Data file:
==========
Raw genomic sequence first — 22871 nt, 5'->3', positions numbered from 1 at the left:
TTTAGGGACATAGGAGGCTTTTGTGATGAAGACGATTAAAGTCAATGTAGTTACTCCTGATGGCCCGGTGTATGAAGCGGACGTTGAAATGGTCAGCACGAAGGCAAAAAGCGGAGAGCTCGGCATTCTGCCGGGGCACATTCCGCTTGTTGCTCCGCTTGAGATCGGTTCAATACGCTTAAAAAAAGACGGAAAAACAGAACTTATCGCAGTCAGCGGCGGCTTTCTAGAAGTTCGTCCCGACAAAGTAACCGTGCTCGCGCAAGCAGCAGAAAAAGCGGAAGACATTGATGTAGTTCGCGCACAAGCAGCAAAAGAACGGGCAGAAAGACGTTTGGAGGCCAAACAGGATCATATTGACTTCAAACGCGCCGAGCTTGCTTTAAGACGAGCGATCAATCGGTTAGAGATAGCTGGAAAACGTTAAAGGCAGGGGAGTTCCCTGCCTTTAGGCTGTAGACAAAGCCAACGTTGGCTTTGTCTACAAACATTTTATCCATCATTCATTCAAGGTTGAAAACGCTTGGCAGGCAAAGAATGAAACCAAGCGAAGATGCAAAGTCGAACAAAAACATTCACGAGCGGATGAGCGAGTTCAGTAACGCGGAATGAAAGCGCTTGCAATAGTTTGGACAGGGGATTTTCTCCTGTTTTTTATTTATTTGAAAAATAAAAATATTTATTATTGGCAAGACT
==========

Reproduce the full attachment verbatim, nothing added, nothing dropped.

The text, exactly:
Raw genomic sequence first — 22871 nt, 5'->3', positions numbered from 1 at the left:
TTTAGGGACATAGGAGGCTTTTGTGATGAAGACGATTAAAGTCAATGTAGTTACTCCTGATGGCCCGGTGTATGAAGCGGACGTTGAAATGGTCAGCACGAAGGCAAAAAGCGGAGAGCTCGGCATTCTGCCGGGGCACATTCCGCTTGTTGCTCCGCTTGAGATCGGTTCAATACGCTTAAAAAAAGACGGAAAAACAGAACTTATCGCAGTCAGCGGCGGCTTTCTAGAAGTTCGTCCCGACAAAGTAACCGTGCTCGCGCAAGCAGCAGAAAAAGCGGAAGACATTGATGTAGTTCGCGCACAAGCAGCAAAAGAACGGGCAGAAAGACGTTTGGAGGCCAAACAGGATCATATTGACTTCAAACGCGCCGAGCTTGCTTTAAGACGAGCGATCAATCGGTTAGAGATAGCTGGAAAACGTTAAAGGCAGGGGAGTTCCCTGCCTTTAGGCTGTAGACAAAGCCAACGTTGGCTTTGTCTACAAACATTTTATCCATCATTCATTCAAGGTTGAAAACGCTTGGCAGGCAAAGAATGAAACCAAGCGAAGATGCAAAGTCGAACAAAAACATTCACGAGCGGATGAGCGAGTTCAGTAACGCGGAATGAAAGCGCTTGCAATAGTTTGGACAGGGGATTTTCTCCTGTTTTTTATTTATTTGAAAAATAAAAATATTTATTATTGGCAAGACT